Harrison was a 4-year-old little boy who had a brilliant smile, loved Superman and enjoyed eating plain spaghetti noodles. Unfortunately Harrison passed away last year from hypoplastic left heart syndrome, or HLHS. Treatments are highly limited for this devastating disease and far too many children die from this condition world-wide.
Because of Harrison, we hosted a very special event at Mayo Clinic on HLHS. More than 200 physicians, researchers, lab personnel, children and parents from around the country gathered together to connect with one another, learn about HLHS research, share their personal stories, and work together to advance the care and treatment for those with this condition.
The work being done in the Center for Regenerative Medicine’s Todd and Karen Wanek Family Program for Hypoplastic Left Heart Syndrome is just one example of the innovative research being done at Mayo Clinic and pinpoints the pressing need to accelerate the translation of research discoveries into patient care. Patients and their families depend on these scientific discoveries every day.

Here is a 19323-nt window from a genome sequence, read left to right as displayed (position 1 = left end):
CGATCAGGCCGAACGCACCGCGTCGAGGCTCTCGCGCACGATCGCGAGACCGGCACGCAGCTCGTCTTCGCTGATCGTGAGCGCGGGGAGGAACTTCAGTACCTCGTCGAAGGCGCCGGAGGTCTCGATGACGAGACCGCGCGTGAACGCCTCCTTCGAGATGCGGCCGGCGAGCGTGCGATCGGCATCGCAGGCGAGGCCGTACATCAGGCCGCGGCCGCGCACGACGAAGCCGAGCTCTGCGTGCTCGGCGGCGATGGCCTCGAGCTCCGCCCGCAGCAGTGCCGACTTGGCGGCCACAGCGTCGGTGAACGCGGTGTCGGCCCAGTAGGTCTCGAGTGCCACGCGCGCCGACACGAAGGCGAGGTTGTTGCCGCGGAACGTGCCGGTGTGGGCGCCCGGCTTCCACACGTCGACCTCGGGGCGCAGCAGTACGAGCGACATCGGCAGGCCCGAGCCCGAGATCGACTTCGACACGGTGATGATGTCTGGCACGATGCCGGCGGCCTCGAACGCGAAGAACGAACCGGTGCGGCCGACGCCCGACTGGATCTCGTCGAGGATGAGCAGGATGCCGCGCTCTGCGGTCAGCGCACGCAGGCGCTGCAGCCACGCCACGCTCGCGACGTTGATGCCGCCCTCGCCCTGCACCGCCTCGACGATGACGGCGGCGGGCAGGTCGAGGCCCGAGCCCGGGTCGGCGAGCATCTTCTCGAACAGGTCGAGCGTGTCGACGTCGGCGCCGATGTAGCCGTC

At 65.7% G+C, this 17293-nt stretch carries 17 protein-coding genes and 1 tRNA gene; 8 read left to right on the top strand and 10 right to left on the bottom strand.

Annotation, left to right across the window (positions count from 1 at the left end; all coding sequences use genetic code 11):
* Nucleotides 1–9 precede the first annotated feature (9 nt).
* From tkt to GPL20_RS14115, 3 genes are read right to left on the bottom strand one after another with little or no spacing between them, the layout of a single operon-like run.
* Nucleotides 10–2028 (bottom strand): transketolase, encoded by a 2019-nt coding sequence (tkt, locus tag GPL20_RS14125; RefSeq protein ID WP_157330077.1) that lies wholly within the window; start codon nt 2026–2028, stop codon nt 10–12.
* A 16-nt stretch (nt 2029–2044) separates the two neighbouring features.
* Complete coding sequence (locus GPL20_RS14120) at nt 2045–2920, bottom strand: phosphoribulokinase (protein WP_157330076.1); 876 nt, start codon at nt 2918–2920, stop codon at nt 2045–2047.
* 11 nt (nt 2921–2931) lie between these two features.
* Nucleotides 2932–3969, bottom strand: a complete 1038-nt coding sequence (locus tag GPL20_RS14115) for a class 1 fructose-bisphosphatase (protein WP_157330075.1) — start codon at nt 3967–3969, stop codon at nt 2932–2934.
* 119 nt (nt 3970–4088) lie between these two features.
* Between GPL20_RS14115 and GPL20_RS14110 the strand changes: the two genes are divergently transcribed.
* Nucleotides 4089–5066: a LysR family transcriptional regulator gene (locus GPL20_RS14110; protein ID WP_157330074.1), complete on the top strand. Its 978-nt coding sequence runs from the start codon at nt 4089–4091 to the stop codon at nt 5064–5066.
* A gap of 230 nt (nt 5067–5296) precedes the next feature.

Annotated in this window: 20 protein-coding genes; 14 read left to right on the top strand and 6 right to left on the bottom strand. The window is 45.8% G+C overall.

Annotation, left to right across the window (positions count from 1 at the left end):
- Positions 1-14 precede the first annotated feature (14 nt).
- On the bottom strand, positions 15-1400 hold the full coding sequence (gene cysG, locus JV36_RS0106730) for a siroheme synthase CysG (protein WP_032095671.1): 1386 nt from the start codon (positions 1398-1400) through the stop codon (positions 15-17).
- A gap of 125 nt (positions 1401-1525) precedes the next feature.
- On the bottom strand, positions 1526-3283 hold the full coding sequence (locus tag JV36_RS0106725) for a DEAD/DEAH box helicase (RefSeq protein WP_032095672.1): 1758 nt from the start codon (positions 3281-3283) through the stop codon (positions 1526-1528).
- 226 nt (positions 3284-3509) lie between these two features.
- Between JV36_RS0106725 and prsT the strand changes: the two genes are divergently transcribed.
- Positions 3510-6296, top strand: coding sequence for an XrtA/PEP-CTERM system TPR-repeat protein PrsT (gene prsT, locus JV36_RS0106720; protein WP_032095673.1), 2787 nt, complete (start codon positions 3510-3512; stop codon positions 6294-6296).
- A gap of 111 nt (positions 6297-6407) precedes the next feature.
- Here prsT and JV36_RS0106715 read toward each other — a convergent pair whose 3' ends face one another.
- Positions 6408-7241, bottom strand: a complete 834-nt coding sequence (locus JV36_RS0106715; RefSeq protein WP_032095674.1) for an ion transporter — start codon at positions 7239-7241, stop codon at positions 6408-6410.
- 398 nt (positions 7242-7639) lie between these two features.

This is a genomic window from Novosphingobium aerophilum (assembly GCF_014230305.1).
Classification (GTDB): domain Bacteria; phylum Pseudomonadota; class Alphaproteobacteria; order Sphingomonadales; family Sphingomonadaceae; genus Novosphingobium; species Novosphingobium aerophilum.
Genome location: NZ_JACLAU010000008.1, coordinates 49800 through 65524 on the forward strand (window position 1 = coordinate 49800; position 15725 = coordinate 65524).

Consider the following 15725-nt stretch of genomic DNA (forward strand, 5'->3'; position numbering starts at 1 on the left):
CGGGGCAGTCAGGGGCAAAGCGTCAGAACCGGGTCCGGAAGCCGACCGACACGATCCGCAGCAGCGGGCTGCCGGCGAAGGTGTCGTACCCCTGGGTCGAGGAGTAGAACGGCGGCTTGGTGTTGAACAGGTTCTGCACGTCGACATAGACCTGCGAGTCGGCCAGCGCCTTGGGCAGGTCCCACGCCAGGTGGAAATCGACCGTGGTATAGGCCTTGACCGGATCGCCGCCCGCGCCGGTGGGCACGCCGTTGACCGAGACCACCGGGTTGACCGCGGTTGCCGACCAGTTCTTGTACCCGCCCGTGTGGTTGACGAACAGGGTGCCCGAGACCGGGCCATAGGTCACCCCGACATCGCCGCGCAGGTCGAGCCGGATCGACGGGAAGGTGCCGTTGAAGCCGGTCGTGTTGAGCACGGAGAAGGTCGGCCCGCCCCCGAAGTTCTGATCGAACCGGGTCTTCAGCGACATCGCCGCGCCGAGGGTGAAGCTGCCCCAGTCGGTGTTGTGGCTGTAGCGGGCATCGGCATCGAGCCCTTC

Our Mayo Clinic staff hold their inspirations close to their hearts, and the inspiration Harrison has provided is no different — inspiring great work that will benefit the lives of many patients and families well into the future.
Editor's note: John Noseworthy, M.D., is the president and CEO of Mayo Clinic.
Tags: Center for Regenerative Medicine, Dr. John Noseworthy, Future of Health Care, health care, HLHS, hypoplastic left heart syndrome, John Noseworthy, Mayo Clinic, Noseworthy, Patient Care, research